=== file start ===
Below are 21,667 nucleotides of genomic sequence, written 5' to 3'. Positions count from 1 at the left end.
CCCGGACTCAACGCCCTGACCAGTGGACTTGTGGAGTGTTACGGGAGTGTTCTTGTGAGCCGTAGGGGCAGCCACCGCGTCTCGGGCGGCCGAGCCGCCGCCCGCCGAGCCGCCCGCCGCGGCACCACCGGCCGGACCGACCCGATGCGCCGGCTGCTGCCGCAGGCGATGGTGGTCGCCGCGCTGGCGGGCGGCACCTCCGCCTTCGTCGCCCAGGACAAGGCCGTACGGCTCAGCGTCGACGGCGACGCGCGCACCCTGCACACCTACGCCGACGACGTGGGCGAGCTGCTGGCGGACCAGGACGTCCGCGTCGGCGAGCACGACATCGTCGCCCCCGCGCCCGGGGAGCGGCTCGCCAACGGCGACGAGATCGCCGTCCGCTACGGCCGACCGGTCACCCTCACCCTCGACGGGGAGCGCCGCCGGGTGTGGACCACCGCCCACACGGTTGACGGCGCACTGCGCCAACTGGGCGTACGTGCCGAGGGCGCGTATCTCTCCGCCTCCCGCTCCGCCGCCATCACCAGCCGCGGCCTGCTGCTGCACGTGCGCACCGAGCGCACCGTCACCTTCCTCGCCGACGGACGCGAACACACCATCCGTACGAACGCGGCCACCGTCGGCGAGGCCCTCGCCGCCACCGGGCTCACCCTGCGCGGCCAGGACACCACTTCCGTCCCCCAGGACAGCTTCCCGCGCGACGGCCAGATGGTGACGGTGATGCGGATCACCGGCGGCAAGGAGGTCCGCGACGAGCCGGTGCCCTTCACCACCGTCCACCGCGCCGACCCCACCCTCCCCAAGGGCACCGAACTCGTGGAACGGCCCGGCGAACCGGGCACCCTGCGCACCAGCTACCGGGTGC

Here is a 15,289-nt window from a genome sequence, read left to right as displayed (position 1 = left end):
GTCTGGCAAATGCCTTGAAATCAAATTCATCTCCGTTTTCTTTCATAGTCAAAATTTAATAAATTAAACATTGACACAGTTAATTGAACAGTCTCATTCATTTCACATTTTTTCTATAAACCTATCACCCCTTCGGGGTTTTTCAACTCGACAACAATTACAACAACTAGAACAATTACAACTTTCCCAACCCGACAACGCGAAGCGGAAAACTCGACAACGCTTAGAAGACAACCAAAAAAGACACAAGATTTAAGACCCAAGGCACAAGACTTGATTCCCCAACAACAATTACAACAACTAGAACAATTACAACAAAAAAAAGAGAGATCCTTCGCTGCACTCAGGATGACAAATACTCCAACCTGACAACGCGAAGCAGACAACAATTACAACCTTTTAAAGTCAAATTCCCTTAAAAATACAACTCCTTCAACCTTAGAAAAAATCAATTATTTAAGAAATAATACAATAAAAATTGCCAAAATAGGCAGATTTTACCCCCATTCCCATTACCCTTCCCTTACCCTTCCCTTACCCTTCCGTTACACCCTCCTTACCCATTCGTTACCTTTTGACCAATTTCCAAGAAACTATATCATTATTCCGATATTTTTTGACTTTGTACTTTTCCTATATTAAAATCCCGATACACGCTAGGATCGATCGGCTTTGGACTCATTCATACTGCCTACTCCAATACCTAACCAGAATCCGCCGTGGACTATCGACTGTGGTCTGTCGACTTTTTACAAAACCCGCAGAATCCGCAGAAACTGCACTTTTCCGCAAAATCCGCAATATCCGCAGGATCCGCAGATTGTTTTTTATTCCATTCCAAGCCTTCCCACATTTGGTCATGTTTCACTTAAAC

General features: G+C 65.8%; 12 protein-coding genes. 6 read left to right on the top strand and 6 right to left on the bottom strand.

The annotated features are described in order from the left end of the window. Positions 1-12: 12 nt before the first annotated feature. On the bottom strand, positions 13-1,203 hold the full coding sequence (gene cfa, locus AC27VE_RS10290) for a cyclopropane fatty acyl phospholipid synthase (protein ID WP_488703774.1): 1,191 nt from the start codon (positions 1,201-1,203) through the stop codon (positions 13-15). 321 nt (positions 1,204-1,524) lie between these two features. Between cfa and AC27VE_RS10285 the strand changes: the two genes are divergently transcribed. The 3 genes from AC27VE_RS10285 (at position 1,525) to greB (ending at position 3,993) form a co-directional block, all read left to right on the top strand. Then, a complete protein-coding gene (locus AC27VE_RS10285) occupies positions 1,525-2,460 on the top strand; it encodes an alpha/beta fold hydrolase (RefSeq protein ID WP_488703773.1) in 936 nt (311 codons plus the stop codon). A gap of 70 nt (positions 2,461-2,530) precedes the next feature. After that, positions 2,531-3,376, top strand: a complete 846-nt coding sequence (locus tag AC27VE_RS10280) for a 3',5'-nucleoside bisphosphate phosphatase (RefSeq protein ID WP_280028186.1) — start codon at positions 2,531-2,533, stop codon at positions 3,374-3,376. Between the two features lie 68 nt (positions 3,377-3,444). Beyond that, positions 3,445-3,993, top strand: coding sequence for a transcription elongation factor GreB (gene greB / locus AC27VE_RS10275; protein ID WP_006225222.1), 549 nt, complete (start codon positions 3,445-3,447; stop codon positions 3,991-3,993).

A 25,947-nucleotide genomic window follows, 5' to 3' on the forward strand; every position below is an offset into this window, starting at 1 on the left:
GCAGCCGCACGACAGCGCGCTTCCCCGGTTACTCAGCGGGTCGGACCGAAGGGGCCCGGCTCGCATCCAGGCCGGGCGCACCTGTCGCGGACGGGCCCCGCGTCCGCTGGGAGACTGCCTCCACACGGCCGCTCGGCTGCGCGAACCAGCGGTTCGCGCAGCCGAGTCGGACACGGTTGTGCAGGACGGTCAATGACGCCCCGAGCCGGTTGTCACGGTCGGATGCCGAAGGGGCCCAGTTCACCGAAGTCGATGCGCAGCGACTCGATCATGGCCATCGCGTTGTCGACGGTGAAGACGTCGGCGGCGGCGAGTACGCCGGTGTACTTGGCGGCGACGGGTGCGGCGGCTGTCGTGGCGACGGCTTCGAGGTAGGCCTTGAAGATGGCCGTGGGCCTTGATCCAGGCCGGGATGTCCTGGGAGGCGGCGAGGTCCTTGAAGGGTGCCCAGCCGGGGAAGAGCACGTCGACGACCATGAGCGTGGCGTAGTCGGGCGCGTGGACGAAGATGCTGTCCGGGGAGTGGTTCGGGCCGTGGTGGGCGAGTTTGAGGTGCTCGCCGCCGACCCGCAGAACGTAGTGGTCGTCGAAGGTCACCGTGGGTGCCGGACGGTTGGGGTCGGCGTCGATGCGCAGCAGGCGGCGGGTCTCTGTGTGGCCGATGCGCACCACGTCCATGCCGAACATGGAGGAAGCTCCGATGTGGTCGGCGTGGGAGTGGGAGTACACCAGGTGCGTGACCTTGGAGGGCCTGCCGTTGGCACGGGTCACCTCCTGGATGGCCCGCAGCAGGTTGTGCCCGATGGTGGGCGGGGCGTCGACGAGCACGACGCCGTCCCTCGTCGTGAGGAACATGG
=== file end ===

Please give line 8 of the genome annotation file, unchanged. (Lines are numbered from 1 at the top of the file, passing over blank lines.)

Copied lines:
GCAGCCGCACGACAGCGCGCTTCCCCGGTTACTCAGCGGGTCGGACCGAAGGGGCCCGGCTCGCATCCAGGCCGGGCGCACCTGTCGCGGACGGGCCCCGCGTCCGCTGGGAGACTGCCTCCACACGGCCGCTCGGCTGCGCGAACCAGCGGTTCGCGCAGCCGAGTCGGACACGGTTGTGCAGGACGGTCAATGACGCCCCGAGCCGGTTGTCACGGTCGGATGCCGAAGGGGCCCAGTTCACCGAAGTCGATGCGCAGCGACTCGATCATGGCCATCGCGTTGTCGACGGTGAAGACGTCGGCGGCGGCGAGTACGCCGGTGTACTTGGCGGCGACGGGTGCGGCGGCTGTCGTGGCGACGGCTTCGAGGTAGGCCTTGAAGATGGCCGTGGGCCTTGATCCAGGCCGGGATGTCCTGGGAGGCGGCGAGGTCCTTGAAGGGTGCCCAGCCGGGGAAGAGCACGTCGACGACCATGAGCGTGGCGTAGTCGGGCGCGTGGACGAAGATGCTGTCCGGGGAGTGGTTCGGGCCGTGGTGGGCGAGTTTGAGGTGCTCGCCGCCGACCCGCAGAACGTAGTGGTCGTCGAAGGTCACCGTGGGTGCCGGACGGTTGGGGTCGGCGTCGATGCGCAGCAGGCGGCGGGTCTCTGTGTGGCCGATGCGCACCACGTCCATGCCGAACATGGAGGAAGCTCCGATGTGGTCGGCGTGGGAGTGGGAGTACACCAGGTGCGTGACCTTGGAGGGCCTGCCGTTGGCACGGGTCACCTCCTGGATGGCCCGCAGCAGGTTGTGCCCGATGGTGGGCGGGGCGTCGACGAGCACGACGCCGTCCCTCGTCGTGAGGAACATGG